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Wolfgang Amadeus MOZART (1756-1791)
Symphonies: No. 40 in G minor, K550a (1788) [28'33]; No. 31 in D, K297b (1778) [19'23].
aStuttgart Radio Symphony Orchestra/Gianluigi Gelmetti;
bSalzburg Mozarteum Orchestra/Jeffrey Tate.
Rec Rokokotheater Schloss Schwetzingen, 1991 and Mozarteum, Salzburg, as part of the 1999 Salzburg Festival.
PCM Stereo. 4:3. Region Code 0. Director: Jānos Darvas.
ARTHAUS 100 073 [56'00]



An early Arthaus product here - notice the number - containing two contrasting performances of Mozart symphonies. The booklet notes discuss the symphonies in chronological order, starting therefore with the 'Paris'. Could Arthaus have changed their minds and put the G minor first, simply because it leads on to the better performance?

Gelmetti's G minor is rather run-of-the-mill. The setting is impressive, in a castle, although strangely it looks at times as if it is a painted-on piece of scenery in the background! Camera work is fine, with many shots of Gelmetti's possibly over-emotive conducting - especially in the second movement - and appropriate shots of soloists. In fact it is very similar in feel to the Gielen Beethoven DVD cycle I reviewed on these pages. The Stuttgart orchestra plays well, sculpting the lyrical parts affectionately. The repeat is taken in the first movement.  There are many nice moments, and some when ensemble just about stays together. The recording seems to favour the bass end, leading to muddying of textures on occasion; the church acoustic can't have helped!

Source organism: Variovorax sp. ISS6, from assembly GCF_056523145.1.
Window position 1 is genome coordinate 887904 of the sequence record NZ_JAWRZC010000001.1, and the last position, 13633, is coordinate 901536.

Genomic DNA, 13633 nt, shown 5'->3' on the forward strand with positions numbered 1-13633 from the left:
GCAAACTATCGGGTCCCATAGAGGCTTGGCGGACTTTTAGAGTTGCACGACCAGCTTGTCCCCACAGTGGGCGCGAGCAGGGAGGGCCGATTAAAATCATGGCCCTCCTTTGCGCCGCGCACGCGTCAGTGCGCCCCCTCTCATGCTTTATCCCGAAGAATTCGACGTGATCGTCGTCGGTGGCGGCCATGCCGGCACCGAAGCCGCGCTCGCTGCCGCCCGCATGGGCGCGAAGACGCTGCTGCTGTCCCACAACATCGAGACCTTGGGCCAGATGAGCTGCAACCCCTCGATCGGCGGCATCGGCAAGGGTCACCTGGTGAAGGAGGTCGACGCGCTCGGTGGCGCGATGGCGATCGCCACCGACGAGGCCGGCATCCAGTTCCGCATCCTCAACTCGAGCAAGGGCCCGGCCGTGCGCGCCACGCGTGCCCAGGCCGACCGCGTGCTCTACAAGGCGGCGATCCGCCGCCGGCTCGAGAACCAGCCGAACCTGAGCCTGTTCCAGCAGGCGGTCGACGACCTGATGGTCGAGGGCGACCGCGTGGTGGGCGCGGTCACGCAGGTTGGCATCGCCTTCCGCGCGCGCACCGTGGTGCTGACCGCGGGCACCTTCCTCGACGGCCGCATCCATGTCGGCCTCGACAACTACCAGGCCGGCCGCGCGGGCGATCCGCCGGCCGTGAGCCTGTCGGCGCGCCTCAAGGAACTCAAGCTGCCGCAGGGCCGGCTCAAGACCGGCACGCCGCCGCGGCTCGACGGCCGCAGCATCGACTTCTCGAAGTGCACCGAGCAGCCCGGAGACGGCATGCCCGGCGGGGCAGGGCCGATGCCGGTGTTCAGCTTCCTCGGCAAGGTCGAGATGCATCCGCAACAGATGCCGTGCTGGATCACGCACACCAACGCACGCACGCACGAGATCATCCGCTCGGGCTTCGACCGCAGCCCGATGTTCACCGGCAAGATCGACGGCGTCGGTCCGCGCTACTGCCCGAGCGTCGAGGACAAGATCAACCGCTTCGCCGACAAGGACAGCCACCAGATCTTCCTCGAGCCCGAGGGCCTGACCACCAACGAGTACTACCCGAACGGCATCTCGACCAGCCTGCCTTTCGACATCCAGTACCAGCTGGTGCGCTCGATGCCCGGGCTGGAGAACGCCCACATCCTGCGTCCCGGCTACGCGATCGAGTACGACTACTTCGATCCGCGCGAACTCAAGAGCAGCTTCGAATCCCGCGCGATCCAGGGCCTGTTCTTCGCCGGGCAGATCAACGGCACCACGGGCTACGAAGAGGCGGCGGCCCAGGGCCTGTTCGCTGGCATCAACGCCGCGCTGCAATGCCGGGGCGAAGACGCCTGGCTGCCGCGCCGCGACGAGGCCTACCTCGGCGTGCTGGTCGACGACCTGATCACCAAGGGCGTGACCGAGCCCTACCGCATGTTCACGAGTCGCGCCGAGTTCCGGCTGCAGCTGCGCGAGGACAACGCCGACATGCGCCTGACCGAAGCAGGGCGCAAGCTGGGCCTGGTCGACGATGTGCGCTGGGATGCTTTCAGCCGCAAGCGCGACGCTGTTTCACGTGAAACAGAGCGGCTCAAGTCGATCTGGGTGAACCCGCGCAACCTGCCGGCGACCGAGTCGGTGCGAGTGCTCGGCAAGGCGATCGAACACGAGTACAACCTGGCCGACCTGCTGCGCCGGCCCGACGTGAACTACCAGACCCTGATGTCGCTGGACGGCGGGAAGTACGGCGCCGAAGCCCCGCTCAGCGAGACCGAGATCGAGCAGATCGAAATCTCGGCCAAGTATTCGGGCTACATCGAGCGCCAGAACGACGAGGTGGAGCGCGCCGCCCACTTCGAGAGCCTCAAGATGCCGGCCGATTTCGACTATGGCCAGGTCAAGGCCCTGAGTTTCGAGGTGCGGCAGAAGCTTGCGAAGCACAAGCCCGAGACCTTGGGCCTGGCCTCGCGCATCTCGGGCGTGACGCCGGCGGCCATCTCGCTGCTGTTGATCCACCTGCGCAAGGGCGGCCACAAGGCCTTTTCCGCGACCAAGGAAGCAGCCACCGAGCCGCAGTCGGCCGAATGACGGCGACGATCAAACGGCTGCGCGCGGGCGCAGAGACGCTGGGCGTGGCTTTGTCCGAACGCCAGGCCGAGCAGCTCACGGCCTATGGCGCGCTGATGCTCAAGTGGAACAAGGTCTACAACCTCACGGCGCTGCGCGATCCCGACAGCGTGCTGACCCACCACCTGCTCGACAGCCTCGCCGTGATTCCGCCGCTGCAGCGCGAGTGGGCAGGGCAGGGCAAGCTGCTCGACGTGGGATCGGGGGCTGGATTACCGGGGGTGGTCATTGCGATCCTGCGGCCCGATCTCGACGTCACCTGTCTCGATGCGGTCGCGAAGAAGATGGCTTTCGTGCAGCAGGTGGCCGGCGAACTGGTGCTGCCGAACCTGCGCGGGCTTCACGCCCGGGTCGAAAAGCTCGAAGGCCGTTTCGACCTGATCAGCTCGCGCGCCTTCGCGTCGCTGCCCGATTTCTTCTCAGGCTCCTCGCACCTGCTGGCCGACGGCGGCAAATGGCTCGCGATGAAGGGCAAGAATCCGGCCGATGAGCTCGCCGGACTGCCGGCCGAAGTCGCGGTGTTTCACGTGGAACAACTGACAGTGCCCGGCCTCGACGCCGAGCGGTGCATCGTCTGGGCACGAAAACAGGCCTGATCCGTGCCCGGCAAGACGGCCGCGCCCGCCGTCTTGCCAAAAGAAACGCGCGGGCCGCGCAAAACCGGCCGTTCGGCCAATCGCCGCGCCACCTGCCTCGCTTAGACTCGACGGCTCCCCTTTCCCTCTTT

Long breaks between movements feel rather disruptive sitting in one's living room and the general impression is that you probably had to be there. How else to explain the audience's enthusiasm at the end?

Jeffrey Tate's Mozart is far better-known, and with good reason. Tate draws a punchy, involving sound from his Mozarteum orchestra, the opening truly gestural. Violins can perhaps tend towards the sluggish in fortes, but it is the suave moments that impress. The whole performance exudes style ... in both senses. Plenty of opportunities to examine Tate's gestures; always for the musicians, always expressive, always with a point. The scales towards the close of the first movement are spot-on; the close itself positively joyous.

Although Tate's Mozart is 'big' in scale, the slow movement radiates tenderness; the string definition in the finale has to be heard to be believed.

Difficult to recommend this product then, if only one symphony out of two - and the shorter one at that - is fully up to scratch. But if you get a chance to see the Tate, do.

Colin Clarke


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